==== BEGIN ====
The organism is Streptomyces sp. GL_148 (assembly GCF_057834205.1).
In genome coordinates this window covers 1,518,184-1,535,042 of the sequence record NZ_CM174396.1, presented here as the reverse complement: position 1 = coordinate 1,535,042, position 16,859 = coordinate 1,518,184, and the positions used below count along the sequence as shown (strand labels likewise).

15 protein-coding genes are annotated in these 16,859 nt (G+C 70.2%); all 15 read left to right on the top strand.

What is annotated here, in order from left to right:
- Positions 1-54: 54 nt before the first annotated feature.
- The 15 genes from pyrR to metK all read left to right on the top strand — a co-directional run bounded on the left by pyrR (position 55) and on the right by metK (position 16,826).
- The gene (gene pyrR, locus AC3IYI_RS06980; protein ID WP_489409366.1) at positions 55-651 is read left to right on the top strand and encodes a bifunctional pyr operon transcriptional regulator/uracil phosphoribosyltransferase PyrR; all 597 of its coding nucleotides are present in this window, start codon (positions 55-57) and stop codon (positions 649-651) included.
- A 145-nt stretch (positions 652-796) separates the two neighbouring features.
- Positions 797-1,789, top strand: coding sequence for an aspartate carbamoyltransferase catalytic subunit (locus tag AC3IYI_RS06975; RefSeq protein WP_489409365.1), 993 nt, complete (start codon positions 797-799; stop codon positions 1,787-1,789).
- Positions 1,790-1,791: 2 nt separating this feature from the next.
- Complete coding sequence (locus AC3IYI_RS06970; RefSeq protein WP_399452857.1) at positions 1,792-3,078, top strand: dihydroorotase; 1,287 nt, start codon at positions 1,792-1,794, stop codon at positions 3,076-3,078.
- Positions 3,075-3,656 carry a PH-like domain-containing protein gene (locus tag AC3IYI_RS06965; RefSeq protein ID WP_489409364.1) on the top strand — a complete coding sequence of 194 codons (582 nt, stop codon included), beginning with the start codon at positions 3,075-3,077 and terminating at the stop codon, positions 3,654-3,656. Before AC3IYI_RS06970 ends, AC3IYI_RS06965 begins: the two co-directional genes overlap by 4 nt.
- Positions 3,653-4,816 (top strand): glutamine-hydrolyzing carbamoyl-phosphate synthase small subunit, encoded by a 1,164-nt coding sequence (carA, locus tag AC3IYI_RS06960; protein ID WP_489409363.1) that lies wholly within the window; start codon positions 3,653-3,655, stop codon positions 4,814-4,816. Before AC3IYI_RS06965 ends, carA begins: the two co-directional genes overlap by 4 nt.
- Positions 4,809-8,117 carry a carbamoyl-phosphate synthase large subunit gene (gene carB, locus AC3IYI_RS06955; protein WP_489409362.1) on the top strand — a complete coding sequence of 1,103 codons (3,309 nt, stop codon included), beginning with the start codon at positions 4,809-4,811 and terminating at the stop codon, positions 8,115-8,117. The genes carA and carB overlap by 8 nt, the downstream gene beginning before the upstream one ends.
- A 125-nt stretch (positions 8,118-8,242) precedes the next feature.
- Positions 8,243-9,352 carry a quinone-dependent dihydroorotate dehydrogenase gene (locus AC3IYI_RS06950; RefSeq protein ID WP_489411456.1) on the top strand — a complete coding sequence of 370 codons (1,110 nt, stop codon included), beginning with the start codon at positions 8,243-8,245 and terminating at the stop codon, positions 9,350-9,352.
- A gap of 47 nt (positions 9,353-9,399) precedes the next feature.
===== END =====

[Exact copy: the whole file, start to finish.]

The organism is Streptomyces sp. GL_148 (assembly GCF_057834205.1).
In genome coordinates this window covers 1,518,184-1,535,042 of the sequence record NZ_CM174396.1, presented here as the reverse complement: position 1 = coordinate 1,535,042, position 16,859 = coordinate 1,518,184, and the positions used below count along the sequence as shown (strand labels likewise).

15 protein-coding genes are annotated in these 16,859 nt (G+C 70.2%); all 15 read left to right on the top strand.

What is annotated here, in order from left to right:
- Positions 1-54: 54 nt before the first annotated feature.
- The 15 genes from pyrR to metK all read left to right on the top strand — a co-directional run bounded on the left by pyrR (position 55) and on the right by metK (position 16,826).
- The gene (gene pyrR, locus AC3IYI_RS06980; protein ID WP_489409366.1) at positions 55-651 is read left to right on the top strand and encodes a bifunctional pyr operon transcriptional regulator/uracil phosphoribosyltransferase PyrR; all 597 of its coding nucleotides are present in this window, start codon (positions 55-57) and stop codon (positions 649-651) included.
- A 145-nt stretch (positions 652-796) separates the two neighbouring features.
- Positions 797-1,789, top strand: coding sequence for an aspartate carbamoyltransferase catalytic subunit (locus tag AC3IYI_RS06975; RefSeq protein WP_489409365.1), 993 nt, complete (start codon positions 797-799; stop codon positions 1,787-1,789).
- Positions 1,790-1,791: 2 nt separating this feature from the next.
- Complete coding sequence (locus AC3IYI_RS06970; RefSeq protein WP_399452857.1) at positions 1,792-3,078, top strand: dihydroorotase; 1,287 nt, start codon at positions 1,792-1,794, stop codon at positions 3,076-3,078.
- Positions 3,075-3,656 carry a PH-like domain-containing protein gene (locus tag AC3IYI_RS06965; RefSeq protein ID WP_489409364.1) on the top strand — a complete coding sequence of 194 codons (582 nt, stop codon included), beginning with the start codon at positions 3,075-3,077 and terminating at the stop codon, positions 3,654-3,656. Before AC3IYI_RS06970 ends, AC3IYI_RS06965 begins: the two co-directional genes overlap by 4 nt.
- Positions 3,653-4,816 (top strand): glutamine-hydrolyzing carbamoyl-phosphate synthase small subunit, encoded by a 1,164-nt coding sequence (carA, locus tag AC3IYI_RS06960; protein ID WP_489409363.1) that lies wholly within the window; start codon positions 3,653-3,655, stop codon positions 4,814-4,816. Before AC3IYI_RS06965 ends, carA begins: the two co-directional genes overlap by 4 nt.
- Positions 4,809-8,117 carry a carbamoyl-phosphate synthase large subunit gene (gene carB, locus AC3IYI_RS06955; protein WP_489409362.1) on the top strand — a complete coding sequence of 1,103 codons (3,309 nt, stop codon included), beginning with the start codon at positions 4,809-4,811 and terminating at the stop codon, positions 8,115-8,117. The genes carA and carB overlap by 8 nt, the downstream gene beginning before the upstream one ends.
- A 125-nt stretch (positions 8,118-8,242) precedes the next feature.
- Positions 8,243-9,352 carry a quinone-dependent dihydroorotate dehydrogenase gene (locus AC3IYI_RS06950; RefSeq protein ID WP_489411456.1) on the top strand — a complete coding sequence of 370 codons (1,110 nt, stop codon included), beginning with the start codon at positions 8,243-8,245 and terminating at the stop codon, positions 9,350-9,352.
- A gap of 47 nt (positions 9,353-9,399) precedes the next feature.